This latest hospital deal marks yet another chapter in the consolidation wave ahead of the Affordable Care Act which becomes effective next year. While synergies appear to be attractive, the significant leverage makes shares extremely vulnerable for a setback.
Community Health Systems announced that it has entered into a definitive merger agreement with Health Management Associates.
The sizable deal marks yet another mega-deal in the US hospital and healthcare industry as the industry prepares for the introduction of "Obama-care". Community Health Systems will pay $7.6 billion in total for the company, including $3.7 billion in debt.
Shareholders in Health Management Associates stand to receive $10.50 per share in cash and 0.06942 shares of CHS, valuing the company at $13.78 per share. Shares of Health Management ended Monday's trading session at $14.92 per share. This implies a 7.6% discount to Monday's closing price.
Shareholders in HMA will hold a combined 16% stake in Community Health Systems going forwards. Shareholders in HMA could receive a contingent value right for each share they own up to $1.00 per share following the outcome of legal outcomes regarding admission practices.
Following the transaction, Community Health will operate 206 hospitals in 29 states, with a total capacity of 31,000 beds.
CEO and Chairman Wayne T. Smith commented on the rationale behind the deal, "This compelling transaction provides a strategic opportunity to form a larger company with a diverse portfolio of hospitals that is well positioned to realize the benefits of health care reform and to address the changing dynamics of our industry."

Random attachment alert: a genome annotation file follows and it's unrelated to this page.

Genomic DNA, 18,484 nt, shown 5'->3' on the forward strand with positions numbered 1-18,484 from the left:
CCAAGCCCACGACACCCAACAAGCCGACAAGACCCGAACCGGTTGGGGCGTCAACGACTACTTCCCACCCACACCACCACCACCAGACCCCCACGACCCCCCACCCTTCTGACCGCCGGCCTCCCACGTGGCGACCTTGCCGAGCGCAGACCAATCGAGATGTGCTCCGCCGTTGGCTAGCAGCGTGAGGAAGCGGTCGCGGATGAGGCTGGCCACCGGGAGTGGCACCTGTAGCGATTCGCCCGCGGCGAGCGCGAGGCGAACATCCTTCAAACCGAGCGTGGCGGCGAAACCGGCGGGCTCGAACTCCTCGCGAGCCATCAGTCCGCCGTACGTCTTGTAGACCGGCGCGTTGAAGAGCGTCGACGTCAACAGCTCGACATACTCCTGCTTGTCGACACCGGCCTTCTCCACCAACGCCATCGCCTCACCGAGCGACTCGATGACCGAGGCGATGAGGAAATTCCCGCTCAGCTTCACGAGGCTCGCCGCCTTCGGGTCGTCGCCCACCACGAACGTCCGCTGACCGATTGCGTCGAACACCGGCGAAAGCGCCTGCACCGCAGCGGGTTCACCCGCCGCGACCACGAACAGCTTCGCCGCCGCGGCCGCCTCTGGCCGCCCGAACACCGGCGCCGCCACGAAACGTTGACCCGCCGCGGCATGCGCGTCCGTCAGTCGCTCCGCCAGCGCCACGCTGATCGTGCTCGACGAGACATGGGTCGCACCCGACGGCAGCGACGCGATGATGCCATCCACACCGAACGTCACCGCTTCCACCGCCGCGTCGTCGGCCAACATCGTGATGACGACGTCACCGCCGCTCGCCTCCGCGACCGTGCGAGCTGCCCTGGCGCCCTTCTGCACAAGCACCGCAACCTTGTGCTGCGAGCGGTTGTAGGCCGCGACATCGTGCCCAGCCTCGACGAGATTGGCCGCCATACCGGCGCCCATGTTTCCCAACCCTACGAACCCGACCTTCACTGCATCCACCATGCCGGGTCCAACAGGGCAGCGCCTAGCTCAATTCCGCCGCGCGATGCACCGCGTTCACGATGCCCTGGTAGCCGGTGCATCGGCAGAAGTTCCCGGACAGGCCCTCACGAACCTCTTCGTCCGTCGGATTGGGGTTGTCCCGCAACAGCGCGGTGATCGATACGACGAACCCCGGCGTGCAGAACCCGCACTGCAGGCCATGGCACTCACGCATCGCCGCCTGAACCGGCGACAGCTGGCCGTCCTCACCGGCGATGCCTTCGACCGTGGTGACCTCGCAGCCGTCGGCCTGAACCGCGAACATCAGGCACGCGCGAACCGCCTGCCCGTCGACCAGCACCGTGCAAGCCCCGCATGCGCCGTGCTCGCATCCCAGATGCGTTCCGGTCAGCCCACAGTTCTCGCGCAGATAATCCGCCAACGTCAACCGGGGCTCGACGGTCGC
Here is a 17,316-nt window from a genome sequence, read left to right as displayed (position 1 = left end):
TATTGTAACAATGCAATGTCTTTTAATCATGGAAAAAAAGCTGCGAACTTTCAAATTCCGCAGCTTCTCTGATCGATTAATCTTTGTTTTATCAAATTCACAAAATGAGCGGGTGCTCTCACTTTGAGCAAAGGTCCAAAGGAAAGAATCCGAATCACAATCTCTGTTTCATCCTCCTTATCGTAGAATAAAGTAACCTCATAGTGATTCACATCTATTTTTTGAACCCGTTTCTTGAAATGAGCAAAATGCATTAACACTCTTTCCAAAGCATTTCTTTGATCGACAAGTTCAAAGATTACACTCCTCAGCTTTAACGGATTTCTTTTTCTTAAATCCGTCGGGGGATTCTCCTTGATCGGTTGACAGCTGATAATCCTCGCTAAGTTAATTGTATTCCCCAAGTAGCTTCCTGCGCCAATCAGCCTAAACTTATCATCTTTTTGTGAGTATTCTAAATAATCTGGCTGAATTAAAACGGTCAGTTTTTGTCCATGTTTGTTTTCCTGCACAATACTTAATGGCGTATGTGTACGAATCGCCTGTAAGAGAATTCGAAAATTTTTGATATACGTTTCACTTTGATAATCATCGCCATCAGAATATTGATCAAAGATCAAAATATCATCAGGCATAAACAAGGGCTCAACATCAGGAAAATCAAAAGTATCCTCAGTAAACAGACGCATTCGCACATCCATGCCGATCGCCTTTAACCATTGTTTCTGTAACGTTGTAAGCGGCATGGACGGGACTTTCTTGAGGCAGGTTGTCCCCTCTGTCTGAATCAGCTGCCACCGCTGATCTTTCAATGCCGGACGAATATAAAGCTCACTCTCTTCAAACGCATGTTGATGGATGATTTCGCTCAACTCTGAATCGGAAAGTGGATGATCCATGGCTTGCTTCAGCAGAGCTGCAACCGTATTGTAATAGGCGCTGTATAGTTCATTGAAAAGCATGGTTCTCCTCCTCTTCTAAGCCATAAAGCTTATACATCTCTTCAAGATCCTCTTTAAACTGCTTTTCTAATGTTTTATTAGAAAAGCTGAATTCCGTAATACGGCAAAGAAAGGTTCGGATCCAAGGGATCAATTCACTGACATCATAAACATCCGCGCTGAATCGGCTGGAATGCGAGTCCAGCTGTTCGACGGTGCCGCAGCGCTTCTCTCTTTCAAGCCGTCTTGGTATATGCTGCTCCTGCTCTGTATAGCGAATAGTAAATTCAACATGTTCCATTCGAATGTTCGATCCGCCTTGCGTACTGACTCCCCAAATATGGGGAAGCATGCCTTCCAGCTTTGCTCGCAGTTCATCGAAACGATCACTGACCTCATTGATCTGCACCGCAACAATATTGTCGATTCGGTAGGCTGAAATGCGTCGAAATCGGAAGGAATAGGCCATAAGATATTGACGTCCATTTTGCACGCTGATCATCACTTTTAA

Obviously news about the deal does not come as a surprise after HMA's board commenced a strategic review a while ago. The board has evaluated all alternatives for the business, and has concluded an outright sale is the best. The eventual price tag at 8.3 times trailing cash flows is a premium to what the board believes would be the value for the firm on a stand-alone basis.
For the year of 2012, Health Management Associates generated revenues of $5.88 billion, up 15% on the year before. Net income fell slightly towards $164.3 million. Based on the enterprise valuation, HMA is valued at 1.3 times annual revenues and 46 times annual earnings.
Community Heath Systems believes the deal will have a neutral impact on earnings per share in the first year following the closure of the deal. The deal will be accretive to earnings per share after year one.
The deal is expected to close in the first quarter of 2014. The transaction is subject to a 70% approval vote from HMA's stockholders, antitrust clearance and normal closing conditions.
Community Health Systems ended its second quarter of 2013 with $251 million in cash and equivalents. The company operates with $9.5 billion in total debt, for a very sizable net debt position of $9.25 billion. The company has already arranged financing for the deal with CHS.
Revenues for the first six months of 2012 came in at $6.55 billion, essentially unchanged from last year. Net income fell by almost a third towards $109 million. The sizable debt position took a toll on earnings, as CHS paid $311 million in interest payments for the period. At this pace annual revenues will come in around $13 billion, as the firm could earn some $250 million.